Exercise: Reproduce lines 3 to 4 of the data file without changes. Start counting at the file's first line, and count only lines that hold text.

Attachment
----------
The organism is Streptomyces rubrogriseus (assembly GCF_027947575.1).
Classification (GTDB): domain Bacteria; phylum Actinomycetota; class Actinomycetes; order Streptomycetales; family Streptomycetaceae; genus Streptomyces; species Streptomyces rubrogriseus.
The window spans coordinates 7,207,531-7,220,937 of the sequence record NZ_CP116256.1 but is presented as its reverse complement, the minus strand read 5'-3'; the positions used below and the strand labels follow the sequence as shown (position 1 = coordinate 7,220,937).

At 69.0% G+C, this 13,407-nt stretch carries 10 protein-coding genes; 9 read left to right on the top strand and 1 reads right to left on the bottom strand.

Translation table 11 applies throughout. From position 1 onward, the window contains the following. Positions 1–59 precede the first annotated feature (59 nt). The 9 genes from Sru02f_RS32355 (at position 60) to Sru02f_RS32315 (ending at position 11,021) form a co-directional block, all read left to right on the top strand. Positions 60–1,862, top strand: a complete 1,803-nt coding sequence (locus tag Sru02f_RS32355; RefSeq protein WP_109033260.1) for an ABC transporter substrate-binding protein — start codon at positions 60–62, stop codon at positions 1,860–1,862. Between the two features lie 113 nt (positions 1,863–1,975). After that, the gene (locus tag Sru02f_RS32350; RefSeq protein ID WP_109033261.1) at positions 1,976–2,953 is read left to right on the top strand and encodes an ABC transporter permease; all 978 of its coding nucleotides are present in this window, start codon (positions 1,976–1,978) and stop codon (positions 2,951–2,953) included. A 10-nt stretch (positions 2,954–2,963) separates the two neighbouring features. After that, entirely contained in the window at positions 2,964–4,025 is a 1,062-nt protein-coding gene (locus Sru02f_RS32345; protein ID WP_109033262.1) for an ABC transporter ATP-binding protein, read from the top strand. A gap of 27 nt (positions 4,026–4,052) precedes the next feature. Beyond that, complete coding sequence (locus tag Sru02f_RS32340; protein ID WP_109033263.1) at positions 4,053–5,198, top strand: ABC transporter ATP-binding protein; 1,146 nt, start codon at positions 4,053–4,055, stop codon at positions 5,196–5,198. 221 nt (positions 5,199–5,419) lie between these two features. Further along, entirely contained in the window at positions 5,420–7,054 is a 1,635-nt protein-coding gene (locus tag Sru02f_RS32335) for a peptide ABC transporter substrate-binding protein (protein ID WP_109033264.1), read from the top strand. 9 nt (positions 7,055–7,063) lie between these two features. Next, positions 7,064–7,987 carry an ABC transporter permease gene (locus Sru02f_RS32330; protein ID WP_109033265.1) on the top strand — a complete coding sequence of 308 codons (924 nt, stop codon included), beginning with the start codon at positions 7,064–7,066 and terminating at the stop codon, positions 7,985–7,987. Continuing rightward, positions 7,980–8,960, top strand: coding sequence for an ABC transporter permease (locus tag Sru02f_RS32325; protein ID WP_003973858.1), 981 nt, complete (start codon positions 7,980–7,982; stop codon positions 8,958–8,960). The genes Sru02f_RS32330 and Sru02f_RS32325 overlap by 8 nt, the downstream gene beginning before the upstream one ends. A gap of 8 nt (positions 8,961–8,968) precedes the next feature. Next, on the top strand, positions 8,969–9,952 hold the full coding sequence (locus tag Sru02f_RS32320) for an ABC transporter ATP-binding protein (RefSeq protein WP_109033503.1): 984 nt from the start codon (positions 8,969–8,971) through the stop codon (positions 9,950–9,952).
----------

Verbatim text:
The window spans coordinates 7,207,531-7,220,937 of the sequence record NZ_CP116256.1 but is presented as its reverse complement, the minus strand read 5'-3'; the positions used below and the strand labels follow the sequence as shown (position 1 = coordinate 7,220,937).

At 69.0% G+C, this 13,407-nt stretch carries 10 protein-coding genes; 9 read left to right on the top strand and 1 reads right to left on the bottom strand.